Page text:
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Figure 1.
Chest radiographs. These are the initial chest radiographs of this patient showing mild cardiomegaly, increased bronchovascular marking, and pulmonary congestion (A). After the procedure, cardiomegaly was improved than before (B).
Figure 2.
Initial and post-procedureal electrocardiogram (ECG). Delta wave is observed. The delta wave on the ECG shows an R<S pattern on V1 and shows positive deflection on leads I, II, and aVF; suggesting that the Kent fiber is located in the right anterolateral portion. The QRS duration is prolonged to 168 msec (A). This is the post-procedural ECG showing the disappeared delta wave pattern and shortened QRS duration to 100 msec (B).
Figure 3.
Initial echocardiogram, four-chamber view. On the apical four-chamber view of the transthoracic echocardiogram, the left ventricle (LV) and left atrium (LA) show enlargement (left ventricular end diastolic dimension=61 mm, left ventricular end systolic dimension=52 mm).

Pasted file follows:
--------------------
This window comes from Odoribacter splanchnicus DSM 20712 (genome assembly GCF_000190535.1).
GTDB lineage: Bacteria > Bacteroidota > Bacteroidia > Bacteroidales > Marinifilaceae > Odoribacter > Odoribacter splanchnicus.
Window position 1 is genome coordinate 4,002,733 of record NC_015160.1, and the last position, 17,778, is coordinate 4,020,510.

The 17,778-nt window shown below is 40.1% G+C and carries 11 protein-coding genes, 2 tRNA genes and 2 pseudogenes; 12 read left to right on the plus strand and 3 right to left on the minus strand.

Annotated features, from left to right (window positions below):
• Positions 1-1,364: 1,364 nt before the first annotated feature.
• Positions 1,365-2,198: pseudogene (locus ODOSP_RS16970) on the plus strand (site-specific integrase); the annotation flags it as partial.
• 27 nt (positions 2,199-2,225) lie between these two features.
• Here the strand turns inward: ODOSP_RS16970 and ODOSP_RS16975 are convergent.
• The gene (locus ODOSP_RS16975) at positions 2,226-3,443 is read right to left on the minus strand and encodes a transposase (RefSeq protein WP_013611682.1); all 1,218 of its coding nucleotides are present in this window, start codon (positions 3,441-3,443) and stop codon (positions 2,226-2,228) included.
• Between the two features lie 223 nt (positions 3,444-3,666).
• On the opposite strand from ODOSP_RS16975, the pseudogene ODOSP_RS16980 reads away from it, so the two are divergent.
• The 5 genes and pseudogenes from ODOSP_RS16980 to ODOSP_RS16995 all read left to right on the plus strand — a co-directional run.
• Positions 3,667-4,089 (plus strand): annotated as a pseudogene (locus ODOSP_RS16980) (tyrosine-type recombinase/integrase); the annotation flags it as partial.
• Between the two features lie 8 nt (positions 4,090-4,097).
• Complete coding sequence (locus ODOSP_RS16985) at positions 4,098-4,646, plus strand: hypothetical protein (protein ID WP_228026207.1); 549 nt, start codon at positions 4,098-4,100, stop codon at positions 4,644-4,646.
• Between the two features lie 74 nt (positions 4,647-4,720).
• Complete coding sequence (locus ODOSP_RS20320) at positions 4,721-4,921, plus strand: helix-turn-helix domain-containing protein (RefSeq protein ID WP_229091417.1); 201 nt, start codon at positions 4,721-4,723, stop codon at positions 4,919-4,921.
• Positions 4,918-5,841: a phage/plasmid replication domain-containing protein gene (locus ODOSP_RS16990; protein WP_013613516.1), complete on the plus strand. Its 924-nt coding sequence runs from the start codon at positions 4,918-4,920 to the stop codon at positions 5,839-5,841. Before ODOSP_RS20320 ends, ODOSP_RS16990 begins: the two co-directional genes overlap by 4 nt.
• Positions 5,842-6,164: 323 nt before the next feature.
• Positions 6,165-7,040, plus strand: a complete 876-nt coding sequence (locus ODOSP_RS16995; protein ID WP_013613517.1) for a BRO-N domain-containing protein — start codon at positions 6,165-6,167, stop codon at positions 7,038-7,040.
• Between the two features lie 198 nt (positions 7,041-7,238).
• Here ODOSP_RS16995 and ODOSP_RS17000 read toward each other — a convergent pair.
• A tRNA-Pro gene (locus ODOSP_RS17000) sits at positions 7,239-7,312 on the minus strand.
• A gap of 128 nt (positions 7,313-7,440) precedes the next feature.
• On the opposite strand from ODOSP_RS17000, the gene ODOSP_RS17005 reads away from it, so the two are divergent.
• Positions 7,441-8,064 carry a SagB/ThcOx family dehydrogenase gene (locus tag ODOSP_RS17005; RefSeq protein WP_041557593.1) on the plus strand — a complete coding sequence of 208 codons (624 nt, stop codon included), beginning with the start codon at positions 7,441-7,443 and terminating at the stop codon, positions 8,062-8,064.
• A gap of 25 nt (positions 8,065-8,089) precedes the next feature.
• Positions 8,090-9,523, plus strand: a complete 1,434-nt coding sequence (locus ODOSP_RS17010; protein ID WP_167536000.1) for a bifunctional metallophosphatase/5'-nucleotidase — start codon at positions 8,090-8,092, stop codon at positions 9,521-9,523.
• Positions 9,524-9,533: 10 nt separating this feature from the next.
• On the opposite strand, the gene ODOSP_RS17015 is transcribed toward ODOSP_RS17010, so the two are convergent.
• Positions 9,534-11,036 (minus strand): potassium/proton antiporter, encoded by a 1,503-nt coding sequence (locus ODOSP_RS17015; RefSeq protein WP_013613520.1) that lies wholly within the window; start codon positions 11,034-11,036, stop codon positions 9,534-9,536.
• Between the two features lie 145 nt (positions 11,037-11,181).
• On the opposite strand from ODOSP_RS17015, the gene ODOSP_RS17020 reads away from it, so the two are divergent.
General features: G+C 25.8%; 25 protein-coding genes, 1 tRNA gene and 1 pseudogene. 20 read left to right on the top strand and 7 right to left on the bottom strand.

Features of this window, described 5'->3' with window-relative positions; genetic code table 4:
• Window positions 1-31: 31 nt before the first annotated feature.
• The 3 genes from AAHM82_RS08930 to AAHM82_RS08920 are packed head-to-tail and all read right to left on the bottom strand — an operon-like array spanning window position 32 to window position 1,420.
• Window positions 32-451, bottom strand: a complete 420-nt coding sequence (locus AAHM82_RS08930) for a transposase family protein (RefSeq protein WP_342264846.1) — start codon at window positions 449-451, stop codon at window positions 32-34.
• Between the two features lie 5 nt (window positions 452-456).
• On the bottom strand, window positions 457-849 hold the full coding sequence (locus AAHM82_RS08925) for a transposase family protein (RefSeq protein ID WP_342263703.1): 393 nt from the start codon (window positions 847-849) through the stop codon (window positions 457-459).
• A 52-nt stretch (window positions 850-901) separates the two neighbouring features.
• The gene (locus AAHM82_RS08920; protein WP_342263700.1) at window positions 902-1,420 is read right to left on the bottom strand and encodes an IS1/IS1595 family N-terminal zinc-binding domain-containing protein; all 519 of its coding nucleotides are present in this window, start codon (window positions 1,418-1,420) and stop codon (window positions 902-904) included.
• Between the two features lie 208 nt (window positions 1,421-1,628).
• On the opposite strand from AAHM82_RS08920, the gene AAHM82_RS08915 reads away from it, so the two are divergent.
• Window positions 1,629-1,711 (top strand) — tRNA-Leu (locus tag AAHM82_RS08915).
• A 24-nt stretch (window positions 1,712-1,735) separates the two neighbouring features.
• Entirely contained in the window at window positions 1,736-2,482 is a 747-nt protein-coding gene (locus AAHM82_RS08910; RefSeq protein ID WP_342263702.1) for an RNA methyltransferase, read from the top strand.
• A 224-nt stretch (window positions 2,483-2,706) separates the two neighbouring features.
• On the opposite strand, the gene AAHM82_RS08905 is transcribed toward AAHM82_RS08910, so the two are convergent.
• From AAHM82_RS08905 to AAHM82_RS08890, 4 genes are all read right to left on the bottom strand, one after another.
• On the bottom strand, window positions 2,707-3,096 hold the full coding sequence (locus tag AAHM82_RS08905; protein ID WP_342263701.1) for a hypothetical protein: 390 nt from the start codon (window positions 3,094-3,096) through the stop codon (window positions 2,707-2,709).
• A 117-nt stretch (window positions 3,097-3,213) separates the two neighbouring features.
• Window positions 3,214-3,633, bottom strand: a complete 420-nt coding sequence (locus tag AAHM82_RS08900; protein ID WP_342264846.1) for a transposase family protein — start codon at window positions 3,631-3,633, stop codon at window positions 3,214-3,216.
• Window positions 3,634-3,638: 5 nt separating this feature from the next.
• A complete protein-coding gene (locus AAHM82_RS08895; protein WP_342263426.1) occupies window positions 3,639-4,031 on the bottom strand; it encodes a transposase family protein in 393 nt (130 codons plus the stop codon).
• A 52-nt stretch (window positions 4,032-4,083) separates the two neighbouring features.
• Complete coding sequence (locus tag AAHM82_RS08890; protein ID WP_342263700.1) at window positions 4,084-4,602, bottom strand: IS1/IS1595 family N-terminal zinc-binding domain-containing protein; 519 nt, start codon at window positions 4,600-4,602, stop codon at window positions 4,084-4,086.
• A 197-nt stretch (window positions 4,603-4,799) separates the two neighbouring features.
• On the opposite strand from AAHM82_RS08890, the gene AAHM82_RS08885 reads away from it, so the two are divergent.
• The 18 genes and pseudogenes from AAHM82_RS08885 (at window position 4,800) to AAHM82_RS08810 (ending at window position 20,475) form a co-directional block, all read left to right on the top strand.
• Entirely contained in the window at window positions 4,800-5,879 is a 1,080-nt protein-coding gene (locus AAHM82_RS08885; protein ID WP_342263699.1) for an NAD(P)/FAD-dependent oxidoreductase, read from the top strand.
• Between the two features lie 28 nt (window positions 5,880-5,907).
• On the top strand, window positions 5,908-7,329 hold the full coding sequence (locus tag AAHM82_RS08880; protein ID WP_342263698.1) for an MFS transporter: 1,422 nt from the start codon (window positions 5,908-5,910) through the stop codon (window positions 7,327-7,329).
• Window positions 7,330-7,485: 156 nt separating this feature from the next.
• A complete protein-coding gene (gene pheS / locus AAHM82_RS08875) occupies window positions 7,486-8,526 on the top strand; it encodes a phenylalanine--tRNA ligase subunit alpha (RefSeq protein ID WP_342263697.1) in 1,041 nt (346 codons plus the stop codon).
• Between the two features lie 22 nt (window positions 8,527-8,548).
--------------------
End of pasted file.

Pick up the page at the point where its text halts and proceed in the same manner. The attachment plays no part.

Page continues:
Figure 4.
Electrogram (EGM) of this patient shows a right lateral accessory pathway of Wolff-Parkinson-White (WPW) syndrome. The initial EGM findings show that H9, 10 is closest to the atrioventricular (AV) signal (A). This is the EGM at the time of ablation of the delta wave. The atrioventricular (AV) signal close to H9, 10 shows prolongation (B).
Figure 5.
This figure shows left anterior oblique (LAO) projection of fluoroscopy for successful ablation site of this patient. This is the catheter position in during the initial electrogram (EGM) mapping.